You’d be saying exactly what I’m saying now: that we had a vote and it was binding.

Just like all the politicians at the time clearly said it would be.

You don’t get to change the rules now just because you lost. Sorry. Democracy doesn’t work like that.

(19)(2)

Anonny Non

Correction. The referendum wasn’t binding.

But, like a typical Leaver you adopt the approach that if you tell a bare-faced lie often enough then it somehow becomes the truth.

Children do that.

Children also have another trait in common with Leavers and that is the tendency to jump up and down yelling “It’s not fair! But I want it!!!” over and over and over when they were rashly promised something by someone in authority but then it turns out to be harmful and so they are asked to think again. Come to think of it though, perhaps the UK would be a better place now if a few more Leavers had been allowed to play on the railway line or drink bleach when they were children.

(3)(6)

Anonymous

“Come to think of it though, perhaps the UK would be a better place now if a few more Leavers had been allowed to play on the railway line or drink bleach when they were children.”

And with that gem, you’ve just lost the right to be taken seriously in any serious discussion of the matter. Nicely done.

(16)(2)

Anonny Non

Dammit. Any newspaper articles or books I publish under that pseudonym will bomb. I wish I had thought it through before I posted as my multi-million pound publishing deals are bound to fall through now.

What I said is true. The majority of Leave voters I have encountered in real life or I have seen on TV or when I have read their ill-formed opinions in the press do not seem to be very interesting, pleasant or intelligent people.

I am not advocating their demise so calm your faux outrage. I was merely stating that the UK might be a nicer place without them.

But, very much like children who throw temper tantrums for long enough so they eventually get what they want, they must learn the hard way.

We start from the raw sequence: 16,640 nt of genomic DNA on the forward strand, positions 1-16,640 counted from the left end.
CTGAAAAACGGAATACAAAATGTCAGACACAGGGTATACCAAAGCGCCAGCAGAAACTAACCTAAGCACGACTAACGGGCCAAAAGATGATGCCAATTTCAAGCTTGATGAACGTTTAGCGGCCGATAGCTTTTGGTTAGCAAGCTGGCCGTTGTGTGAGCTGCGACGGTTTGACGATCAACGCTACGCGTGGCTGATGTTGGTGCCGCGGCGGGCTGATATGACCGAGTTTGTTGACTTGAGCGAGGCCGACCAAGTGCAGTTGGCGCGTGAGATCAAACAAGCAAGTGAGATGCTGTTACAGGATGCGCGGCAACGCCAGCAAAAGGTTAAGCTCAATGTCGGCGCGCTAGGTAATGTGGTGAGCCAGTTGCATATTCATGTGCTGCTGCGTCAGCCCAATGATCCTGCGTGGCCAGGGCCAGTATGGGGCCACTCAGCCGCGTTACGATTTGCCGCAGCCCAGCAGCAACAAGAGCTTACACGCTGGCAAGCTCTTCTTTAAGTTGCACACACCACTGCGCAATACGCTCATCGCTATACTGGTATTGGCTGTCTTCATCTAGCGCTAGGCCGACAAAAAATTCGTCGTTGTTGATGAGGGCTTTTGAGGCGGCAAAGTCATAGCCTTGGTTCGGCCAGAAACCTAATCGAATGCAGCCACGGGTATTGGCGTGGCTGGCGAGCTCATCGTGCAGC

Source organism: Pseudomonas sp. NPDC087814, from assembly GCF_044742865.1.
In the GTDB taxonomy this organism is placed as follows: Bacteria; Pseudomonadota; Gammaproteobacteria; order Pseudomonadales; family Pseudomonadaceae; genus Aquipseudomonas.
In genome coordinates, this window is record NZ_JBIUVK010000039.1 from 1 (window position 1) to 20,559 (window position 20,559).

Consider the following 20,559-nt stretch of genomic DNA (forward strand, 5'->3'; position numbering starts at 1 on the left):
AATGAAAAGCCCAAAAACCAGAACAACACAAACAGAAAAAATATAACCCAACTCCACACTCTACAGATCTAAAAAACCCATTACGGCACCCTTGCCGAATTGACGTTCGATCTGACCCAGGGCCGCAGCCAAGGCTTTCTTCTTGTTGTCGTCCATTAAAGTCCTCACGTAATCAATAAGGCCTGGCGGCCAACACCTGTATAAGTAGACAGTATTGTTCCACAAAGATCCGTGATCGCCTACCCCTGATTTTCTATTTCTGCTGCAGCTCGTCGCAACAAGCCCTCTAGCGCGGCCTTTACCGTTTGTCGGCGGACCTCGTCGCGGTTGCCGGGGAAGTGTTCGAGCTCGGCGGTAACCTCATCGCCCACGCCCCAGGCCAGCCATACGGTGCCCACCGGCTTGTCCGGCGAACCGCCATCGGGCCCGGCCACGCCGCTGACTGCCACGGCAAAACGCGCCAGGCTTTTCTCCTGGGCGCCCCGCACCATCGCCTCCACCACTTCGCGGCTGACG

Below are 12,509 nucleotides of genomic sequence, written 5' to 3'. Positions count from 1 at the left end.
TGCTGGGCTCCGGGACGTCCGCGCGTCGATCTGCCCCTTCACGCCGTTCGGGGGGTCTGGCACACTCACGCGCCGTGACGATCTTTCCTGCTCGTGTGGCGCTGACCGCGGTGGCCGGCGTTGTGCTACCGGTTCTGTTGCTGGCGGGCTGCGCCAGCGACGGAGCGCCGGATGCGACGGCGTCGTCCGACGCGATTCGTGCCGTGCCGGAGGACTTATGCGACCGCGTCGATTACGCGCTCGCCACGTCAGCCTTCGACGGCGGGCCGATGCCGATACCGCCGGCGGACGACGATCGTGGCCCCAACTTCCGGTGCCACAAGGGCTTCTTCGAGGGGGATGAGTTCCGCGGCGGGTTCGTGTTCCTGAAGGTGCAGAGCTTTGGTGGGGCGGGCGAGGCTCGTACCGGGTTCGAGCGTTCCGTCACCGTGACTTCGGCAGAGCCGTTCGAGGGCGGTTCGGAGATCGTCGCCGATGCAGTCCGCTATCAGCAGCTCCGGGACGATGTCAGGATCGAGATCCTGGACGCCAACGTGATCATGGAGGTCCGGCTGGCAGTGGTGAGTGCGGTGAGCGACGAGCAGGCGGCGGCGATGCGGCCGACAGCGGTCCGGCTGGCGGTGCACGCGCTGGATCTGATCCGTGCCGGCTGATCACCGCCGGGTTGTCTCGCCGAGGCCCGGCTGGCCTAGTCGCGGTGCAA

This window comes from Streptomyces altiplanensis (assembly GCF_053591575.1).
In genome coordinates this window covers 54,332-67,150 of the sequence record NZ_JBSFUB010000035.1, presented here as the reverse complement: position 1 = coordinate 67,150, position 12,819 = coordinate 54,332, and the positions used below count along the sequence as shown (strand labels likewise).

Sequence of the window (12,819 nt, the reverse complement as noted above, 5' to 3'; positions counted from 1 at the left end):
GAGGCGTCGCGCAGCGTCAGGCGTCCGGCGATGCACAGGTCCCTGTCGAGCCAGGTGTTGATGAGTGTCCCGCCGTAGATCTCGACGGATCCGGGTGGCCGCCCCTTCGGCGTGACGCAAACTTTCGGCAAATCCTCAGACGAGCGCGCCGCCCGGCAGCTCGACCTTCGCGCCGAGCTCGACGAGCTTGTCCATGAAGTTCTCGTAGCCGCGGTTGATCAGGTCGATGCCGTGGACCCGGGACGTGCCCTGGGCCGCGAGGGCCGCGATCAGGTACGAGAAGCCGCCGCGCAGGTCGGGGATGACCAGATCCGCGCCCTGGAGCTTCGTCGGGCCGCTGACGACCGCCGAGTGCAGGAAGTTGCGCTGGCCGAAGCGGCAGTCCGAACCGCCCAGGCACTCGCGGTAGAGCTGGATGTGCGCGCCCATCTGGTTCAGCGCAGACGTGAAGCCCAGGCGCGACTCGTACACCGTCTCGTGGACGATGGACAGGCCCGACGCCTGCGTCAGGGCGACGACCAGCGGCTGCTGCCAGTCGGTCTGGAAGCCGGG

Given that a great many Leavers seem to be from the blighted hinterlands of this country and are only just about getting by (for which they blame the big bad EU rather than their own lack of intelligence and drive and/or the exodus of manufacturing industries to China), any downturn in the economy will hit them much harder than the comfortable chattering class folk who make up a large number of the Remain constituency and who have a bigger financial buffer zone.

Anonymous

People seem to be finding this very difficult … so let me explain:

You do have to listen to the opinions of Darren and Sharon because there are two of them and one of you.

That’s what democracy is and if you think you’re sudden Damascene conversion to autocracy is edifying then you are very much mistaken.

(I’d also start being a bit nicer to Darren and Sharon if I were you – it makes for a nicer country)

(13)(1)

Andon

@ Anonymous: May 31 2019 12:42pm

I have no objection to Darren and Sharon voting for their preferred MPs who most represent their views and interests. What I object to is them being given the opportunity to decide a single, very technical and extremely important issue such as this. they are not qualified to do so. To make my views clear and to counter any claims of intellectual snobbery – I also object to MYSELF being given the opportunity as I am in no way qualified to do so. The complexity of issues such as this and the fact that there are perhaps less than a few thousand people in this country who have the necessary expertise and experience to decide such matters is precisely why we periodically elect MPs (who are supported by a Civil Service of expert advisors) to take such decisions.